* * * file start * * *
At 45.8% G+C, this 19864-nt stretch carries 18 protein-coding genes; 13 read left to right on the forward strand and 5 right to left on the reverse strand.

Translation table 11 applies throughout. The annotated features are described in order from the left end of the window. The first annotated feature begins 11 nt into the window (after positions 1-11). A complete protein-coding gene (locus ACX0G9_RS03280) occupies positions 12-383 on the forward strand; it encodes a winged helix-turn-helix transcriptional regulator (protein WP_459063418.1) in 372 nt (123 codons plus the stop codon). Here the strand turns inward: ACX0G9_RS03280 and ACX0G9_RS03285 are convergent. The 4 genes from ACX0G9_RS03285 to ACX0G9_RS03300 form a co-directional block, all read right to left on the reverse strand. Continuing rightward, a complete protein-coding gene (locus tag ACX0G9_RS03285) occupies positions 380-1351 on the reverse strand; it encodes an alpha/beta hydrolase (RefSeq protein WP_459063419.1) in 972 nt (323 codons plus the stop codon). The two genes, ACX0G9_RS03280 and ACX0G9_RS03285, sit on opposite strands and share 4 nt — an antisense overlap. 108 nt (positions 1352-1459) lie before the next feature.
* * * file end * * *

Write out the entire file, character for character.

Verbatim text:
At 45.8% G+C, this 19864-nt stretch carries 18 protein-coding genes; 13 read left to right on the forward strand and 5 right to left on the reverse strand.

Translation table 11 applies throughout. The annotated features are described in order from the left end of the window. The first annotated feature begins 11 nt into the window (after positions 1-11). A complete protein-coding gene (locus ACX0G9_RS03280) occupies positions 12-383 on the forward strand; it encodes a winged helix-turn-helix transcriptional regulator (protein WP_459063418.1) in 372 nt (123 codons plus the stop codon). Here the strand turns inward: ACX0G9_RS03280 and ACX0G9_RS03285 are convergent. The 4 genes from ACX0G9_RS03285 to ACX0G9_RS03300 form a co-directional block, all read right to left on the reverse strand. Continuing rightward, a complete protein-coding gene (locus tag ACX0G9_RS03285) occupies positions 380-1351 on the reverse strand; it encodes an alpha/beta hydrolase (RefSeq protein WP_459063419.1) in 972 nt (323 codons plus the stop codon). The two genes, ACX0G9_RS03280 and ACX0G9_RS03285, sit on opposite strands and share 4 nt — an antisense overlap. 108 nt (positions 1352-1459) lie before the next feature.